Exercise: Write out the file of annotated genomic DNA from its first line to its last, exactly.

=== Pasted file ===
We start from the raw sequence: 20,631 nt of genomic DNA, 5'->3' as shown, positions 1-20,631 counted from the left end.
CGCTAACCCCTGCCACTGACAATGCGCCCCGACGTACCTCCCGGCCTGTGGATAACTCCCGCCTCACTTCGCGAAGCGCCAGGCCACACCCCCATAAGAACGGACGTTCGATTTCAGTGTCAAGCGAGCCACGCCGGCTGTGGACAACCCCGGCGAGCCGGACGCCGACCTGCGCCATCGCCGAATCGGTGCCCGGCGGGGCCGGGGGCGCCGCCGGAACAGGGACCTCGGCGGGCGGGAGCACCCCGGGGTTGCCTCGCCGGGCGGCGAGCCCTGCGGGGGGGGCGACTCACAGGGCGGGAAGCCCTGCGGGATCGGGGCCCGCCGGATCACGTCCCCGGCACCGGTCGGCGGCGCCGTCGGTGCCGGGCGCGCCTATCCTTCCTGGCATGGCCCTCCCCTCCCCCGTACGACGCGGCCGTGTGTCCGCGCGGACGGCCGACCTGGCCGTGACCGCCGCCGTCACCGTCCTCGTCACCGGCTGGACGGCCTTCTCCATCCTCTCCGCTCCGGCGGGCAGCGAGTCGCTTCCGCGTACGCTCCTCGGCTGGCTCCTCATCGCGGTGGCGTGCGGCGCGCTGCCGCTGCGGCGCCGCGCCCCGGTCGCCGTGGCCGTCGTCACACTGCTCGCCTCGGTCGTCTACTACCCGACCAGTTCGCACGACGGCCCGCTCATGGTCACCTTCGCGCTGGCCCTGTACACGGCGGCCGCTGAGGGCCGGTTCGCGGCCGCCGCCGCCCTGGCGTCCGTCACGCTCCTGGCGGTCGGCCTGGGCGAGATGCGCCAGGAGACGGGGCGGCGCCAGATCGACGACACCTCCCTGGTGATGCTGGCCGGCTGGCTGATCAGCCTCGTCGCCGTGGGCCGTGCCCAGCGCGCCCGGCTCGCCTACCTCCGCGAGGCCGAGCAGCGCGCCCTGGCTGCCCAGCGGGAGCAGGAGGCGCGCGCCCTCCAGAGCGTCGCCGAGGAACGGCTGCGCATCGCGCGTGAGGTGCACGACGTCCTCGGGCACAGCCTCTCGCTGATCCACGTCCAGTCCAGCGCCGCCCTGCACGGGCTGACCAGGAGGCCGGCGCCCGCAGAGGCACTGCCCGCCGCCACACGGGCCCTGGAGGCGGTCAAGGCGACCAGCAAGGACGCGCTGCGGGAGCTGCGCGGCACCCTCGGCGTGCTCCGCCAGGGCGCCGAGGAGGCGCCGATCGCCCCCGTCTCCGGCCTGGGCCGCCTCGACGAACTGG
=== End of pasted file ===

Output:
We start from the raw sequence: 20,631 nt of genomic DNA, 5'->3' as shown, positions 1-20,631 counted from the left end.
CGCTAACCCCTGCCACTGACAATGCGCCCCGACGTACCTCCCGGCCTGTGGATAACTCCCGCCTCACTTCGCGAAGCGCCAGGCCACACCCCCATAAGAACGGACGTTCGATTTCAGTGTCAAGCGAGCCACGCCGGCTGTGGACAACCCCGGCGAGCCGGACGCCGACCTGCGCCATCGCCGAATCGGTGCCCGGCGGGGCCGGGGGCGCCGCCGGAACAGGGACCTCGGCGGGCGGGAGCACCCCGGGGTTGCCTCGCCGGGCGGCGAGCCCTGCGGGGGGGGCGACTCACAGGGCGGGAAGCCCTGCGGGATCGGGGCCCGCCGGATCACGTCCCCGGCACCGGTCGGCGGCGCCGTCGGTGCCGGGCGCGCCTATCCTTCCTGGCATGGCCCTCCCCTCCCCCGTACGACGCGGCCGTGTGTCCGCGCGGACGGCCGACCTGGCCGTGACCGCCGCCGTCACCGTCCTCGTCACCGGCTGGACGGCCTTCTCCATCCTCTCCGCTCCGGCGGGCAGCGAGTCGCTTCCGCGTACGCTCCTCGGCTGGCTCCTCATCGCGGTGGCGTGCGGCGCGCTGCCGCTGCGGCGCCGCGCCCCGGTCGCCGTGGCCGTCGTCACACTGCTCGCCTCGGTCGTCTACTACCCGACCAGTTCGCACGACGGCCCGCTCATGGTCACCTTCGCGCTGGCCCTGTACACGGCGGCCGCTGAGGGCCGGTTCGCGGCCGCCGCCGCCCTGGCGTCCGTCACGCTCCTGGCGGTCGGCCTGGGCGAGATGCGCCAGGAGACGGGGCGGCGCCAGATCGACGACACCTCCCTGGTGATGCTGGCCGGCTGGCTGATCAGCCTCGTCGCCGTGGGCCGTGCCCAGCGCGCCCGGCTCGCCTACCTCCGCGAGGCCGAGCAGCGCGCCCTGGCTGCCCAGCGGGAGCAGGAGGCGCGCGCCCTCCAGAGCGTCGCCGAGGAACGGCTGCGCATCGCGCGTGAGGTGCACGACGTCCTCGGGCACAGCCTCTCGCTGATCCACGTCCAGTCCAGCGCCGCCCTGCACGGGCTGACCAGGAGGCCGGCGCCCGCAGAGGCACTGCCCGCCGCCACACGGGCCCTGGAGGCGGTCAAGGCGACCAGCAAGGACGCGCTGCGGGAGCTGCGCGGCACCCTCGGCGTGCTCCGCCAGGGCGCCGAGGAGGCGCCGATCGCCCCCGTCTCCGGCCTGGGCCGCCTCGACGAACTGG